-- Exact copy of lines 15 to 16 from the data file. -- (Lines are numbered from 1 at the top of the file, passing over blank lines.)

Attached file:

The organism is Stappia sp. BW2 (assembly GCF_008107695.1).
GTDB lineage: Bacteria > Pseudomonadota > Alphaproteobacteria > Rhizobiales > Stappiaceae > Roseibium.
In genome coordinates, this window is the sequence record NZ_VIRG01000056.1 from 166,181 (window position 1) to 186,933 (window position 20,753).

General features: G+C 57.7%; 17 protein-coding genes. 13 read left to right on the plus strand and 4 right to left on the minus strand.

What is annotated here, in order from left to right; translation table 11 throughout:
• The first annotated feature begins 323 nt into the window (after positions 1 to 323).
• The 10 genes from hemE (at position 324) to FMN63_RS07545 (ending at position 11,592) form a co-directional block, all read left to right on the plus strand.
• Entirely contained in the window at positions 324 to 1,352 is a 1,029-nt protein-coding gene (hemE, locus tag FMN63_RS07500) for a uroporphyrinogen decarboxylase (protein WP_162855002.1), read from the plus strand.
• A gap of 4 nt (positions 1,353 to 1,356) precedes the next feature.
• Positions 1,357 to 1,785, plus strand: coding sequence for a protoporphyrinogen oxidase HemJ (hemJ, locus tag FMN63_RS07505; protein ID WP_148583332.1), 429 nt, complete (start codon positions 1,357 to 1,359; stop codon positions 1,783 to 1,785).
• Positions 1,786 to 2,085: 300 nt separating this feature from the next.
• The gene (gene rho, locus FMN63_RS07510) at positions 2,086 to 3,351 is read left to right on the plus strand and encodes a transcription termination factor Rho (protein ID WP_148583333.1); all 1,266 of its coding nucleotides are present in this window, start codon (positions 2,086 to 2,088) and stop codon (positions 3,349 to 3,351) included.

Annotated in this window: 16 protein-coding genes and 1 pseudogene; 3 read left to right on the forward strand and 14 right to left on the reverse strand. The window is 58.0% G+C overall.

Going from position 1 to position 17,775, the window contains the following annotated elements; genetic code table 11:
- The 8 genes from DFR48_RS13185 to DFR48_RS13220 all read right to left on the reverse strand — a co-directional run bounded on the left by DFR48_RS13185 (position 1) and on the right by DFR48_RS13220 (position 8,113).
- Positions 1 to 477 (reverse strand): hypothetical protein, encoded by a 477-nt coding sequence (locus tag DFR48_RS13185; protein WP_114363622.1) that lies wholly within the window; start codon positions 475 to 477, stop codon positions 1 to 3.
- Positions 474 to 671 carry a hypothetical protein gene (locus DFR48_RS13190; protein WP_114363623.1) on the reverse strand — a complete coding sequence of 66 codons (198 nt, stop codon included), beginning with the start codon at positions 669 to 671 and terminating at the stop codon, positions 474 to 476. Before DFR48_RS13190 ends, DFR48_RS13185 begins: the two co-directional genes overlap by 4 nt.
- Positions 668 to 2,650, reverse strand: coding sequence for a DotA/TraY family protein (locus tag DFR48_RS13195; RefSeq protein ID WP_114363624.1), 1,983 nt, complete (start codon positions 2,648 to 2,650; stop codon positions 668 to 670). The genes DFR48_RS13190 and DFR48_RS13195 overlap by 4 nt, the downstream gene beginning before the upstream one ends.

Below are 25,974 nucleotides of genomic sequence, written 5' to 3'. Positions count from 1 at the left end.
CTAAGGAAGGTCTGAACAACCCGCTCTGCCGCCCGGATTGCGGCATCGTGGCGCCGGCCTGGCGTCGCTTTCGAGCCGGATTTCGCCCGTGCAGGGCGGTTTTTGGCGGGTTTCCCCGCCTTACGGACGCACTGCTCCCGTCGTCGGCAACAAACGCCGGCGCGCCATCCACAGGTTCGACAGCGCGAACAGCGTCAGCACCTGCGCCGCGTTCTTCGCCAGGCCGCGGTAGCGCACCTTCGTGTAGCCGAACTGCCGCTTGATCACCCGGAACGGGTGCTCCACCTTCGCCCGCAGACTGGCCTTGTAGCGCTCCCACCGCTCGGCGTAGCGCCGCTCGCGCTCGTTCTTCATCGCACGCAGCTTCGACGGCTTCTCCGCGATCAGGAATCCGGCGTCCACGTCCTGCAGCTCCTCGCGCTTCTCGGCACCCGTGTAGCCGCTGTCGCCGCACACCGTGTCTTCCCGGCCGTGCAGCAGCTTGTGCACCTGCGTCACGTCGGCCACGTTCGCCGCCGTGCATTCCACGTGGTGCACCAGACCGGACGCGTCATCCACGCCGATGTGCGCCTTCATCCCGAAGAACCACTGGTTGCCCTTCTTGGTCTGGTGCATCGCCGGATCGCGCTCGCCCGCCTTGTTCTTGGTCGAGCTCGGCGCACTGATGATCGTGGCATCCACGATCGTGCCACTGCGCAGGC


- The 8 genes from DFR48_RS13185 to DFR48_RS13220 all read right to left on the reverse strand — a co-directional run bounded on the left by DFR48_RS13185 (position 1) and on the right by DFR48_RS13220 (position 8,113).
- Positions 1 to 477 (reverse strand): hypothetical protein, encoded by a 477-nt coding sequence (locus tag DFR48_RS13185; protein WP_114363622.1) that lies wholly within the window; start codon positions 475 to 477, stop codon positions 1 to 3.